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Tiny Homes for Veterans in KC!

Veterans deserve to stay at home! And what better way than to live in a community of tiny homes?

 Pexels

Pexels

The Veterans Community Project (VCP) created a tiny home community in south Kansas City for homeless veterans. The community provides on-site services to help "address the underlying causes of the veteran's homelessness." Services include counseling, case management, and connecting veterans to other local resources to promote housing stability. 

Now the goal is not for the veterans to live in the tiny home community forever. This is a transitional home where the veteran lives while working a self-paced program to assist with reintegration into civilian life. So the timetable on the length of stay varies from person to person. 

Let's talk about the tiny homes for a second: they are 240 square feet each! They are true to the definition of a tiny house! The houses sit on a slab of concrete and, of course, have all the modern conveniences of electricity and running water. VCP plans on building more tiny homes in the future to assist more veterans in the KC metro.

 Veterans Community Project

Veterans Community Project

After snooping through some pictures of the tiny houses, I happily discovered VCP implemented some accessible features. I see zero-step front door entries, lever-styled handles on the front door, lever-styled kitchen sink handle, and stove and oven controls located on the front of the appliance. There is a window next to the front door so veterans can see who is coming to visit before opening the door.

The kitchen lower cabinets have doors that swing out which may allow enough room for a person to sit underneath the sink while washing the dishes or prepping a meal at the counter. This gives an opportunity for the veteran to conserve energy.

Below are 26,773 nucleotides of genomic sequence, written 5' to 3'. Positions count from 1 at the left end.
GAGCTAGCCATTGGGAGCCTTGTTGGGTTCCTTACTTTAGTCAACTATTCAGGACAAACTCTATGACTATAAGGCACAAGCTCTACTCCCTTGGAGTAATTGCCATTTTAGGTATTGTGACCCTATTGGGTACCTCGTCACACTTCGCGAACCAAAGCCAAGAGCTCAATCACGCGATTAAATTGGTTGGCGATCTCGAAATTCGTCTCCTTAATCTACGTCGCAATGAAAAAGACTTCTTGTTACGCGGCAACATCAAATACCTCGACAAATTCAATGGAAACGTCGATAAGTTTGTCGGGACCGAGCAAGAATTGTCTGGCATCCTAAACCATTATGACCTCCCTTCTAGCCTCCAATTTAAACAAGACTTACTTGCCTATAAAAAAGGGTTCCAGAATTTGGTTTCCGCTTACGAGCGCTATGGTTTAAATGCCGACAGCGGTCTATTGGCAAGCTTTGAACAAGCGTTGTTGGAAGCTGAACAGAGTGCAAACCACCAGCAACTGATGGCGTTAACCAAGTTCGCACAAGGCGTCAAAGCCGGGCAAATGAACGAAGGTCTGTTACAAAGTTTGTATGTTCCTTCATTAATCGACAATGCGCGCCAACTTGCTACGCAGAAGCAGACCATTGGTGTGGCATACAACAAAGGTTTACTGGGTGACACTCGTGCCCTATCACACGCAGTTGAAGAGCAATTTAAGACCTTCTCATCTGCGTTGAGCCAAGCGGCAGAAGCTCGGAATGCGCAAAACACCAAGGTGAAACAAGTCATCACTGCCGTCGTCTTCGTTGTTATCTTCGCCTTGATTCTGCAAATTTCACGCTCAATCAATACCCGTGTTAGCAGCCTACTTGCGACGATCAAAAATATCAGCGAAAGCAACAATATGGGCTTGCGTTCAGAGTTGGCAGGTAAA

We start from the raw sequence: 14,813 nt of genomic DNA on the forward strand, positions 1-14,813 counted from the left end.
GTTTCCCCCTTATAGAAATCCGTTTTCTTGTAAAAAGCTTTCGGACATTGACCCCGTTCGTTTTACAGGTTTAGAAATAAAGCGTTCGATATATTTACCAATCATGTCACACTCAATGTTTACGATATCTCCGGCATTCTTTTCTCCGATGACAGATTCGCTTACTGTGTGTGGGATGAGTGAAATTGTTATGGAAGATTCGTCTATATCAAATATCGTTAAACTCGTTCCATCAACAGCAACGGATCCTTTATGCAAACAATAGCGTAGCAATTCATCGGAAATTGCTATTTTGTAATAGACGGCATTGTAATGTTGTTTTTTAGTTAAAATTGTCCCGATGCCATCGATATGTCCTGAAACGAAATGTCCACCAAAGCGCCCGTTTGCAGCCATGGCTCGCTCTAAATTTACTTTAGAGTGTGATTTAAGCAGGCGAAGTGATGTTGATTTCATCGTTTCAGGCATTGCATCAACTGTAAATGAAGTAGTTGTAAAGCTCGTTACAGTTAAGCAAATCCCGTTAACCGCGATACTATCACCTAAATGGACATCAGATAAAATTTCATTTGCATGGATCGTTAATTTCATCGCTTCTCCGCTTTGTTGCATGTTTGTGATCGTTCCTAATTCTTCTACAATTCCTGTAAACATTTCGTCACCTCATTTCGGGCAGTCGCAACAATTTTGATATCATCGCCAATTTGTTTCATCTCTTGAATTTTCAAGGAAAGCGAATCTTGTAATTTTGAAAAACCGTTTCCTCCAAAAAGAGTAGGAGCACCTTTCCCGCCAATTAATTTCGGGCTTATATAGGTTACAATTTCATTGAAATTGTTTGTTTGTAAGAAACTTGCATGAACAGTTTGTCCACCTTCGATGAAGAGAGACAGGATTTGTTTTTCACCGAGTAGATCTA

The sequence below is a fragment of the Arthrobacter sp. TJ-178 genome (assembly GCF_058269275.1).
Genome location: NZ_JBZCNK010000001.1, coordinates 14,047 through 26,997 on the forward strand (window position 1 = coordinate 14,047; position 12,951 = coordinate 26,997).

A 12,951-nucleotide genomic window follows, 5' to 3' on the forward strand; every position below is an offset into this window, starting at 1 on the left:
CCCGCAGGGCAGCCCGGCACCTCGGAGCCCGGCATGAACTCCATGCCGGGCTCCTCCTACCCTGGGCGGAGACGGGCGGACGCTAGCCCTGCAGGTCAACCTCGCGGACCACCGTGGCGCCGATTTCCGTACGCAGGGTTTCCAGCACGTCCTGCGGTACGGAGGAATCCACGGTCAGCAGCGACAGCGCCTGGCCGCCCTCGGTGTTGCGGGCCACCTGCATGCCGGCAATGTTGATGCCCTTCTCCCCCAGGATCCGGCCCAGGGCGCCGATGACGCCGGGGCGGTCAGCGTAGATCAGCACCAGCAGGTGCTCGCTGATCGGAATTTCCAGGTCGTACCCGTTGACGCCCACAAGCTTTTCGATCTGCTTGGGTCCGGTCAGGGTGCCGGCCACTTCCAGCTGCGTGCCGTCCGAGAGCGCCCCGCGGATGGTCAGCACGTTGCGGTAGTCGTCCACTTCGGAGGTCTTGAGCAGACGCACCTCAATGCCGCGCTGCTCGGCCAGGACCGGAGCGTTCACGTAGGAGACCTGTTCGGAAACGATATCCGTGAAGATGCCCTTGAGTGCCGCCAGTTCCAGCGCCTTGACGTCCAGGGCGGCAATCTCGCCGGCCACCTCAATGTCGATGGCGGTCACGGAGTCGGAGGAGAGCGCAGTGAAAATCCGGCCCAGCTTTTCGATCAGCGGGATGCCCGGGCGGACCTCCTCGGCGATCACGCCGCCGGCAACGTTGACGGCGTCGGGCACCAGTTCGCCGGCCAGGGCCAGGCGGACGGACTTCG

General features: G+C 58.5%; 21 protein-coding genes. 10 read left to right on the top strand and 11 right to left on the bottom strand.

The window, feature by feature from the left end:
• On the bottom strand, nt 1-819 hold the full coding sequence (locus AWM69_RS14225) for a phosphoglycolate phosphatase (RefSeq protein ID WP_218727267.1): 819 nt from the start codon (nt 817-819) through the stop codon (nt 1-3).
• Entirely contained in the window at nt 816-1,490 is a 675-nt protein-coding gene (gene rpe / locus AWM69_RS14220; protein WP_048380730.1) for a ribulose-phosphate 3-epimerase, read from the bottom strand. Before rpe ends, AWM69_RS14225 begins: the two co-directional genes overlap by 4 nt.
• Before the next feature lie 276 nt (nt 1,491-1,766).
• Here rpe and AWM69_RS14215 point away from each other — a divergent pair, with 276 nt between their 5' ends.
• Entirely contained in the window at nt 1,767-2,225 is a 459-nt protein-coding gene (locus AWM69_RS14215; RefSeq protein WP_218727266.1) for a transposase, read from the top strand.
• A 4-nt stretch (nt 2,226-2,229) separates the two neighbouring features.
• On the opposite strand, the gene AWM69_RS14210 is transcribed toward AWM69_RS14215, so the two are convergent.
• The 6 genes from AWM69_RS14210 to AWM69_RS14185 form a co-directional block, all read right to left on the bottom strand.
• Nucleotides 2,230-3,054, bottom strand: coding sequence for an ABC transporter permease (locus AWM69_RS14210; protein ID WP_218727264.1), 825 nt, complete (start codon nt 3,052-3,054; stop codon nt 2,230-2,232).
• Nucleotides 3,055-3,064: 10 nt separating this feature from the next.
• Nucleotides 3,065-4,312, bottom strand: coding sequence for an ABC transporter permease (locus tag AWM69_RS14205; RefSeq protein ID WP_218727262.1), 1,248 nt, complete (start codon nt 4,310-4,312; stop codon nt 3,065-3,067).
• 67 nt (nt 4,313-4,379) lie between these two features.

I like that the houses have a lot of windows to allow natural light into the home. (Remember, natural light makes us healthier and happier!) The tiny houses have great color contrast between the flooring, walls, furniture, and cabinets making it clear to see for veterans with low vision. Also, the houses are easily customized. One of the tiny houses has bunk beds stacked three high for children to visit! Astounding!

It does not seem like all of the tiny houses have the accessible features I listed above. But I do have some additional thoughts for the future for new construction and remodeling of the existing units!

One thing I noticed is the community has a gravel walkway. It would be worthwhile to replace the gravel with a paved sidewalk that is five to six feet wide. This would allow people, including wheelchair users, to navigate the neighborhood.

Installing barrier free showers would improve the safety and longevity of a veteran's ability to independently bathe in the tiny house. Even though the houses provide 240 square feet, the design could be more open concept to allow wheelchair users or people who use canes or walkers to safely move around during every day activities. For instance, wheelchair users would need at least five feet of turning radius to use the toilet. Creative professionals, like myself, can help design privacy features to maintain dignity for open concept tiny houses.

The last suggestion is building raised garden beds to make it easier for veterans with chronic back pain or fatigue. Gardening allows veterans the chance for gentle exercise, social participation, sense of purpose, and to feel good every day!

I love to see this tiny home community in Kansas City make a huge difference in the lives of the people who deserve it the most! Thank you to everyone involved with VCP and to veterans who serve this country!